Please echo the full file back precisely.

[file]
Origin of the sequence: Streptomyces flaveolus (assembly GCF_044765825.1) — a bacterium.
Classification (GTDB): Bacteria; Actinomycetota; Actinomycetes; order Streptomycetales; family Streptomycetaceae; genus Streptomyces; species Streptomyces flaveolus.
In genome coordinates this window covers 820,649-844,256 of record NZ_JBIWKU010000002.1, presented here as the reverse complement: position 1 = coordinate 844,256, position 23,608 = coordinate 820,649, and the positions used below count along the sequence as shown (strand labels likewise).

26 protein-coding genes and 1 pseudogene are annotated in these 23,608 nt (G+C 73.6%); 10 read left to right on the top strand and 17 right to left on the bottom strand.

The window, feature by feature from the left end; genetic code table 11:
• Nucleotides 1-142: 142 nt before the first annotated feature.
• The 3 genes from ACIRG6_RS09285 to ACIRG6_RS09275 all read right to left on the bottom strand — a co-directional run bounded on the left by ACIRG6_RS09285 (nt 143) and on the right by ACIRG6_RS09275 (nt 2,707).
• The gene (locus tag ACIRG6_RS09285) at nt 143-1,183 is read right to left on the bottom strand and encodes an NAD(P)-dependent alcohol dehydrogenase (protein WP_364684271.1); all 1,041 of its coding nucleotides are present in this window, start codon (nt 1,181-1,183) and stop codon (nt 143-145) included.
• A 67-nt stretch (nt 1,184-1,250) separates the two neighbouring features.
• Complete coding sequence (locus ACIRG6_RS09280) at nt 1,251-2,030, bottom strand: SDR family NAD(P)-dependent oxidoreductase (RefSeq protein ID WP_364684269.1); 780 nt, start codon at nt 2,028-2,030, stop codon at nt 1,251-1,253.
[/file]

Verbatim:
Origin of the sequence: Streptomyces flaveolus (assembly GCF_044765825.1) — a bacterium.
Classification (GTDB): Bacteria; Actinomycetota; Actinomycetes; order Streptomycetales; family Streptomycetaceae; genus Streptomyces; species Streptomyces flaveolus.
In genome coordinates this window covers 820,649-844,256 of record NZ_JBIWKU010000002.1, presented here as the reverse complement: position 1 = coordinate 844,256, position 23,608 = coordinate 820,649, and the positions used below count along the sequence as shown (strand labels likewise).

26 protein-coding genes and 1 pseudogene are annotated in these 23,608 nt (G+C 73.6%); 10 read left to right on the top strand and 17 right to left on the bottom strand.

The window, feature by feature from the left end; genetic code table 11:
• Nucleotides 1-142: 142 nt before the first annotated feature.
• The 3 genes from ACIRG6_RS09285 to ACIRG6_RS09275 all read right to left on the bottom strand — a co-directional run bounded on the left by ACIRG6_RS09285 (nt 143) and on the right by ACIRG6_RS09275 (nt 2,707).
• The gene (locus tag ACIRG6_RS09285) at nt 143-1,183 is read right to left on the bottom strand and encodes an NAD(P)-dependent alcohol dehydrogenase (protein WP_364684271.1); all 1,041 of its coding nucleotides are present in this window, start codon (nt 1,181-1,183) and stop codon (nt 143-145) included.
• A 67-nt stretch (nt 1,184-1,250) separates the two neighbouring features.
• Complete coding sequence (locus ACIRG6_RS09280) at nt 1,251-2,030, bottom strand: SDR family NAD(P)-dependent oxidoreductase (RefSeq protein ID WP_364684269.1); 780 nt, start codon at nt 2,028-2,030, stop codon at nt 1,251-1,253.